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Ralph Cioffi Could Use A Pick-Me-Up

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Ralph Cioffi, the manager in charge of the two ridiculously named Bear Stearns funds--High Grade Structured Credit Strategies Fund and High Grade Structured Credit Strategies Enhanced Leverage Fund-- that bit the bullet in 2007 is set to take the stand October 12, along with this partner in (possible) crime, Matthew Tannin. Ahead of the big day, Gabe Sherman at New York has checked in to see how things have been going for Big R since the perp walk. Not so good! In fact, one might say downright bad. First off, he had to sell his Southampton house this past July for "millions less" than his $11.875 million asking price. Then, he was forced to get rid of two Ferraris, leaving him with only one. But most upsetting? The hardest thing to take? The mother of all blows to the ego?

It's been a lonely time for Cioffi ever since he was paraded in front of reporters last June. Only one of Bear's top brass called after he was indicted. Alan Schwartz, Cayne's successor, called once.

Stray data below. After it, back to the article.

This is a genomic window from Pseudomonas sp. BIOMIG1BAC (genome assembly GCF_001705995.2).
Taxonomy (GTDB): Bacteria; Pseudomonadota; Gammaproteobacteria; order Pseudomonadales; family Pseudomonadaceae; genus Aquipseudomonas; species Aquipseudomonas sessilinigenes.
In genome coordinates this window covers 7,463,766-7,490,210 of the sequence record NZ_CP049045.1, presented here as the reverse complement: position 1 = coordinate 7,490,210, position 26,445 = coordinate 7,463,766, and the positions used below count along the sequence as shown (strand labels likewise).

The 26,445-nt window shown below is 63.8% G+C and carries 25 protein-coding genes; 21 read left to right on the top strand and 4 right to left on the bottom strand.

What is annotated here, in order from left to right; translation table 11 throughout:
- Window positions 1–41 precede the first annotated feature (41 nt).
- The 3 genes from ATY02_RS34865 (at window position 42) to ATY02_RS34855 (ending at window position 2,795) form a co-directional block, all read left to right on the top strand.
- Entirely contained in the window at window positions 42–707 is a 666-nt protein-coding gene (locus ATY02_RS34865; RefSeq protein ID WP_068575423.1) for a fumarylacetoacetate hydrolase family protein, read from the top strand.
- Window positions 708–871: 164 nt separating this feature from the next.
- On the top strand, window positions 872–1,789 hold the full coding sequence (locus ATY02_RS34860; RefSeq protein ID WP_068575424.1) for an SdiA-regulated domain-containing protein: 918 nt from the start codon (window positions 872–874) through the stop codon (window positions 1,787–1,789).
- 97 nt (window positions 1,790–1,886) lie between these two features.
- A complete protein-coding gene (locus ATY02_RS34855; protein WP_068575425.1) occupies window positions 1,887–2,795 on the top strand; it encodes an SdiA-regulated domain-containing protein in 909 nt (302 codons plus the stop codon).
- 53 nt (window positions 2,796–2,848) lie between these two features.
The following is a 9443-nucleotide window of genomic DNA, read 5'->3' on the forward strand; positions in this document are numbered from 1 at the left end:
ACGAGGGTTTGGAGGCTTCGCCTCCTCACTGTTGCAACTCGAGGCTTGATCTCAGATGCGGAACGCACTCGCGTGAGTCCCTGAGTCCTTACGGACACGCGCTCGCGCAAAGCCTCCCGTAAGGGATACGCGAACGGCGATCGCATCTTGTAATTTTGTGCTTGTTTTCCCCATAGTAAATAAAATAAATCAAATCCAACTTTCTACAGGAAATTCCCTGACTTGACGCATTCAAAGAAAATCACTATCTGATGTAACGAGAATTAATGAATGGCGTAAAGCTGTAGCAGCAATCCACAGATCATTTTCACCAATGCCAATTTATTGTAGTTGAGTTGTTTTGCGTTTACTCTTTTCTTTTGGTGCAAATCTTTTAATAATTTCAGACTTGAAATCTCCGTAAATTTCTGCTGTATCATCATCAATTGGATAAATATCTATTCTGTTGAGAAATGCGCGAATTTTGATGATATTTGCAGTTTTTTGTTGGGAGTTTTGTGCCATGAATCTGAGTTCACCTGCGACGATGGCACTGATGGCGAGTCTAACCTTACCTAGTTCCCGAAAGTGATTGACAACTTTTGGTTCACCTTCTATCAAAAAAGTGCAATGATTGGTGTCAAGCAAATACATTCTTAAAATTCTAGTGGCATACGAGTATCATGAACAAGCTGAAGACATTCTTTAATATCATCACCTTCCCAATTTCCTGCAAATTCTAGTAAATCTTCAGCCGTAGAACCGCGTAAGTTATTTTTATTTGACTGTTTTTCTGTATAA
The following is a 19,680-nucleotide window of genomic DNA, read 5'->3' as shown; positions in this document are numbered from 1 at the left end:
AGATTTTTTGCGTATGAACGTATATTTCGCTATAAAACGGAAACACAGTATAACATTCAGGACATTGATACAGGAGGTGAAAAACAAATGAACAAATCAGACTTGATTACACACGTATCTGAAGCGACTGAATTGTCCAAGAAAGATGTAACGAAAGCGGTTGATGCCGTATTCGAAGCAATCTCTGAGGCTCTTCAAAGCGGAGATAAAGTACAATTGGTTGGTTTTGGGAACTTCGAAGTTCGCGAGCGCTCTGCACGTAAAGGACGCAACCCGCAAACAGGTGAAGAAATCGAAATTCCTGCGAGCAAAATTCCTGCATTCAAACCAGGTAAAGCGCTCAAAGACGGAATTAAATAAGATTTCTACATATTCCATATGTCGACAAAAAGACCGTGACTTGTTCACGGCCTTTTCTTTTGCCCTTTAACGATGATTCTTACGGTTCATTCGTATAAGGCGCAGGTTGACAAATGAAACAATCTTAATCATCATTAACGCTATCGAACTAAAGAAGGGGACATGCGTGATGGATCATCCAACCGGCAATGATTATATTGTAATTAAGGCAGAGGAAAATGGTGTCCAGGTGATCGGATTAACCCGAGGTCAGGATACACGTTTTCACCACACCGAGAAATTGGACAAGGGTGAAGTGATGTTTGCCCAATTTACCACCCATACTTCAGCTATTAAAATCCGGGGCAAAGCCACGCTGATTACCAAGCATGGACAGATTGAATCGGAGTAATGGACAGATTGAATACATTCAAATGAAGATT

That's right. At a time when the offer to smoke a J is probably just the thing that could lift Cioffi's spirits, there's been nary a peep from his stoner boss. Of course, there's a logical explanation for the silence-- Cayne is too busy running down his list of opponents, in alphabetical order, and telling reporters they're all gay-- but it would be nice if he could pencil this in. Cioffi could probably also be suckered into paying for the weed and chips, so everybody wins.


Steve Cohen Bought Himself A Little Pick-Me-Up

As you may have heard, the last number of months have been a bit tough on hedge fund manager Steve Cohen. In November, one of his former employees, Mathew Martoma, was accused of orchestrating "the most lucrative insider trading scheme ever," in a criminal complaint in which Cohen was referenced as Portfolio Manager A. A week later, the Times lopped 21,000 square feet off his house. Earlier this month, he had the pleasure of setting the record for the largest insider trading fine ever, at $614 million, a sum that does not even put this whole thing behind him, as the settlement "doesn't preclude the Securities and Exchange Commission from pursuing Cohen himself in the future." So you'll excuse the Big Guy if he felt the need to indulge in a little retail therapy recently.